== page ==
Marcus Gilchrist was really a jack-of-all-trades for Clemson's secondary the last few years. He played FS in 2009 and more Nickel/Money/CB in 2010, but was almost always on the field somewhere. He likely ends up doing the same things in the NFL. We will miss his versatility greatly, though at times he was more worried about what everyone else's job was in the secondary than his own.

Byron Maxwell didn't have as strong a season as we had hoped. He's big and good in run support, but got beat deep quite a bit. His footwork tends to get sloppy and that leads him to be out of position. While we don't blame him for getting beat by Jeffery, he did get beat by some guys who had no business getting past him.

In addressing the play of minor players on the snap-count above, we look unfavorably on the decision to play Darius Robinson. 73 snaps for a true freshman is a waste of a year. CB is a position where a young guy can come in and play soon and actually help out, but looking over his participation charts he really didn't get used. The staff took him off, in our opinion, because Brewer struggled so mightily in the first half of the year. When Brewer got better they didn't use him. He should've been redshirted but we understand the decision at the time. Martin Jenkins is a guy that we knew would not be, and may end up as a KR/PR next year.

Incoming Players

2011 Recruiting Class Defensive Back Signees 

NAME

Position

Hometown

High School

Ht/Wt/40

Rivals Rating

Assigned Recruiter(s)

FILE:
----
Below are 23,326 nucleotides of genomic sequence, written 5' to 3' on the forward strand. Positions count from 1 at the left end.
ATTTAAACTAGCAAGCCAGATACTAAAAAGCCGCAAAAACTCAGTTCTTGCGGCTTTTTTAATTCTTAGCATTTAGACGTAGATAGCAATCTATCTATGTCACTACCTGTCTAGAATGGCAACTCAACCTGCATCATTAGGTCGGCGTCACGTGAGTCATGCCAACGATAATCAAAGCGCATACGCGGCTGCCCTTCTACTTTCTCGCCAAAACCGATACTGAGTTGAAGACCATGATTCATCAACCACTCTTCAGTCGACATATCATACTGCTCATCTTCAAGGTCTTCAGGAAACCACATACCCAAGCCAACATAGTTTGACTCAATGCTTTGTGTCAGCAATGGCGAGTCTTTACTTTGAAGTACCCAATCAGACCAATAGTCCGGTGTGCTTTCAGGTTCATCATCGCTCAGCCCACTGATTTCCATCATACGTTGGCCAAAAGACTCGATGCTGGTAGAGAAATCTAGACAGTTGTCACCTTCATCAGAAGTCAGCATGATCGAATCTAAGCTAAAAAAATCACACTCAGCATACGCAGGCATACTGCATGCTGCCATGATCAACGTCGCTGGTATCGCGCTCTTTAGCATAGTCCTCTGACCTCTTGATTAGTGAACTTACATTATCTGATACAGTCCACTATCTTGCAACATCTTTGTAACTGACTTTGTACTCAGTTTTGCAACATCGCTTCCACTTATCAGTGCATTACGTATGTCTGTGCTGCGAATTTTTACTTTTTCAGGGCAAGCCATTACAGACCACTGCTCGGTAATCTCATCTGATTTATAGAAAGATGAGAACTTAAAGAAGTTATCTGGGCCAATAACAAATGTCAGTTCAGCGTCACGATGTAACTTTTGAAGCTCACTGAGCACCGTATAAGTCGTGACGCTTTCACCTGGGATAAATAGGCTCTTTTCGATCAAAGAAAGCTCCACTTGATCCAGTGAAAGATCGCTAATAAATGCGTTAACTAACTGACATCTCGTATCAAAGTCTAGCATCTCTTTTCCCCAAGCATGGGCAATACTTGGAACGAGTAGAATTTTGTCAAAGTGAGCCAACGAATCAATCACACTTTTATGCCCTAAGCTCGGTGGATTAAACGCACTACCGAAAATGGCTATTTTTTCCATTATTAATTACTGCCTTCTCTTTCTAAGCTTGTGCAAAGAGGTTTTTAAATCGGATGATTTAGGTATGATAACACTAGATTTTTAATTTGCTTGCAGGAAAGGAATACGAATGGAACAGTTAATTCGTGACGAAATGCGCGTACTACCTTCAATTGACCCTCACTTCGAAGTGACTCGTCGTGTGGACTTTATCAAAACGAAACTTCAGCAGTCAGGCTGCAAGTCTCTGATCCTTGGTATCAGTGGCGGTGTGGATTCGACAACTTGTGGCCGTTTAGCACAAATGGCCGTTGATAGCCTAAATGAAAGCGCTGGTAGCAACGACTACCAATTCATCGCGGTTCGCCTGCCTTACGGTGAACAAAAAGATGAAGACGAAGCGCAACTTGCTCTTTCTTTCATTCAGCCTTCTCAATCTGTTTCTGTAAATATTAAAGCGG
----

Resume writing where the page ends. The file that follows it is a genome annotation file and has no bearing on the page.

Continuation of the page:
Class

Cortez Davis

DB

Daytona Beach, FL

Mainland

6'3"/200/NA

4 stars

Chris Rumph /Charlie Harbison/Jeff Scott

2011

Adam Humphries

DB

Roebuck, SC

Dorman

5'11"/176/4.5

2 stars

Jeff Scott 

2011

Robert Smith

ATH

Dorchester, SC

Woodland

5'10"/200/4.6

3 stars

Dan Brooks 

2011

 

Robert Smith is an athlete from Dorchester.  Smith had a standout career at Woodland playing quarterback but will certainly play in the defensive backfield at Clemson.  Robert's first experience playing safety/OLB was at the North/South All-Star game last month.  Smith originally flirted with the idea of enrolling early but chose to begin his time in Tigertown this summer. While we can't blame him for taking the rest of his senior year, we would've, it would've been better for his advancement if he did enroll early because he just has so much to learn.  Smith will need to spend vast amounts of time working on defensive back techniques and his footwork in general.  I would not be too surprised to see Smith redshirt in '11, particularly if he cannot develop proper defensive technique and footwork early enough this August.